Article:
Eric Dorsa is sitting near a river in the mountains

Why I Stopped Asking Why in my Mental Health Journey

By Eric Dorsa

I am someone who believes I am never done in my mental health and recovery journey. I believe this because I am never done being human.

I am someone who believes I am never done in my mental health and recovery journey. I believe this because I am never done being human. Learning to be alive and fully human has been one of the biggest gifts and the hardest lessons I continue to face in my recovery from an eating disorder, substance use and PTSD. I often hear in my spiritual practices, “You are a soul having a human experience.” But being human sucks.

I would say that right now being human for so many people around the world is incredibly scary and feels impossible. Being human means I am not all powerful and perfect. I didn’t grow up knowing that I could be human. I didn’t know that it was okay to have questions instead of worshiping at the altar of answers.

I find so often in recovery and mental health journey that questions lead to more questions more often than they will ever lead me to an answer. I have also learned that my lifeline in being human is always connecting with the people who have the same questions as me. When I find the courage to whisper my questions out loud to the world, I will often get a quiet “me too.” These two words have saved my life. 

“Me too. I tell myself that my body determines my worth and my value."

"My heart is also broken because my parents refuse to accept that I am gay."

"I wake up sometimes and tell myself that I am going to hell because of who I am…what is even the point in trying?"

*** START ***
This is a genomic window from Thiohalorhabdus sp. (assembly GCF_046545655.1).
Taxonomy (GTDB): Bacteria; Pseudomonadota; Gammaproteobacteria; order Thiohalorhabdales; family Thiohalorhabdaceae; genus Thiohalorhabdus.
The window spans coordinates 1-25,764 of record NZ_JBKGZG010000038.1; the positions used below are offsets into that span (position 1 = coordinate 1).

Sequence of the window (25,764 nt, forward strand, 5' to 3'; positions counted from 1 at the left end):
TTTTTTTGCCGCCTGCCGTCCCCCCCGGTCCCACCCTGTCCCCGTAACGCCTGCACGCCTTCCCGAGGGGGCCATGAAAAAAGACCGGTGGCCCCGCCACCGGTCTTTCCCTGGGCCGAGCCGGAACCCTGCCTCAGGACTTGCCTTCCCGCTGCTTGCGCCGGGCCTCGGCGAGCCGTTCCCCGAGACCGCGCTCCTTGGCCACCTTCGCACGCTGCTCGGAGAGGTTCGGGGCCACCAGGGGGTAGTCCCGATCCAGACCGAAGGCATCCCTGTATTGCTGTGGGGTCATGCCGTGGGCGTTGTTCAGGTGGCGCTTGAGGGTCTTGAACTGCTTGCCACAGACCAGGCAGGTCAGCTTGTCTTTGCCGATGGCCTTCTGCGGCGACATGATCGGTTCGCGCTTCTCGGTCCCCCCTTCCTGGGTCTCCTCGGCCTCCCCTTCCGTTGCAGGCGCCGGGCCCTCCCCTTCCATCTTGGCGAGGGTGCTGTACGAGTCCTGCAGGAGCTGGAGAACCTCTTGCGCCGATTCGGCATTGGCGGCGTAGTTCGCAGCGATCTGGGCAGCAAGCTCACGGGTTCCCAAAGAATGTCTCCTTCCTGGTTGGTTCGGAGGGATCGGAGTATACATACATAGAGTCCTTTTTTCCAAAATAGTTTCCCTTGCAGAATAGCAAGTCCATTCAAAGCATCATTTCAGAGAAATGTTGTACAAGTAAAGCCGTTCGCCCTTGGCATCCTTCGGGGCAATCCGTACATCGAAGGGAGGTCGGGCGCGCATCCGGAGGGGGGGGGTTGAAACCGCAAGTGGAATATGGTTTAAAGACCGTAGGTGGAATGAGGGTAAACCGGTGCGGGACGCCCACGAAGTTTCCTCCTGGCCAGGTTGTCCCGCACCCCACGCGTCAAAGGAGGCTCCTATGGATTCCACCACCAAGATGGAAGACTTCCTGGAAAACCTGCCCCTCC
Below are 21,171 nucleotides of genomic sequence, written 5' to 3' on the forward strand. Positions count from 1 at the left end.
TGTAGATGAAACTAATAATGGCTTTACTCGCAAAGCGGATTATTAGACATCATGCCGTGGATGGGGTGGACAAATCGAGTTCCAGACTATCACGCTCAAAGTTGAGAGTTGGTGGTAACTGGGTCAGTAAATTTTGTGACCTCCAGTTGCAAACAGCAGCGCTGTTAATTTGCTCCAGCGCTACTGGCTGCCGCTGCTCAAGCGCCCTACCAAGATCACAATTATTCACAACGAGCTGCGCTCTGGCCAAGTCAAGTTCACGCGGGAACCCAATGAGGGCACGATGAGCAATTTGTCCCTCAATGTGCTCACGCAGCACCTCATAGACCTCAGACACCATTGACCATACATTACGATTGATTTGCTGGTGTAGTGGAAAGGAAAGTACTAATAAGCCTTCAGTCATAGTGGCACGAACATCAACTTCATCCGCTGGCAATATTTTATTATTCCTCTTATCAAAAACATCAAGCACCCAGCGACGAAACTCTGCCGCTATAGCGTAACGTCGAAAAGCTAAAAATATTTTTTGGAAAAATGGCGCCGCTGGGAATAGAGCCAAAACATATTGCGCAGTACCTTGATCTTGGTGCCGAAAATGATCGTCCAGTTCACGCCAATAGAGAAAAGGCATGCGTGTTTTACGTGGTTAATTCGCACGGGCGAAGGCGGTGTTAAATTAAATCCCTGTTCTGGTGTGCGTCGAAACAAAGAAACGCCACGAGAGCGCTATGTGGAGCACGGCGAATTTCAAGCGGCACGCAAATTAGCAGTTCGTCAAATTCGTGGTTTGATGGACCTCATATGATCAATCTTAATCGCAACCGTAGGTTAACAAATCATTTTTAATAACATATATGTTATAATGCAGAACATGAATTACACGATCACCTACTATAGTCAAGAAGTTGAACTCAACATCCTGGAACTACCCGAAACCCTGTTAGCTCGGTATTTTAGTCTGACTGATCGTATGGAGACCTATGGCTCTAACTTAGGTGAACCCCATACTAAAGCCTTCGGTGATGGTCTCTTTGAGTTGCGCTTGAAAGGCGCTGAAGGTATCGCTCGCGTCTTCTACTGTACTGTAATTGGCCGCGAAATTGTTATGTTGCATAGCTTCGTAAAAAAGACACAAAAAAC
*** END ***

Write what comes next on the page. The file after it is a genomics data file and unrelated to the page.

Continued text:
"I am also a survivor of trauma and abuse."

"I too feel like I will never get better or learn how to like myself, let alone love myself."

"I am broken. I cry sometimes in the beautiful moments of my life because it is a reminder that they are supposed to be here with me. I just want to know why!"

These were just some of the questions I share with many brave persons I have met in my journey. Thank you to everyone who has  shown me that I am not alone.

I used to believe that healing was about discovering the why. I needed to figure out the why of the eating disorder, the depression, the trauma, the anxiety, the addiction…why do my parents abuse us? If I could figure out the why then I could fix it and make it all go away. Healing was about “fixing it.” If I could fix it then maybe I would be “normal.”

This is the lie of the why. It keeps me believing that I am broken. It tells me that being human is not enough, that I am not enough. My whole life becomes trapped in needing to solve the riddle of why. The beauty of allowing myself and others to be human is that I am no longer on the hook for the why.

I am not broken, and my struggles have not damaged me. They make me who I am. They are the beautiful questions. I have learned in my healing and recovery journey that what I need more than the answer to “why” is to let go of the shame around the “what.”

eating disorder
eric dorsa
mental health
Written by

Eric Dorsa

Eric Dorsa is an LGBTQ advocate, actor, comedian, and drag queen currently living in Chicago, Illinois. As an advocate for the LGBTQ community, Eric travels around the country sharing their…

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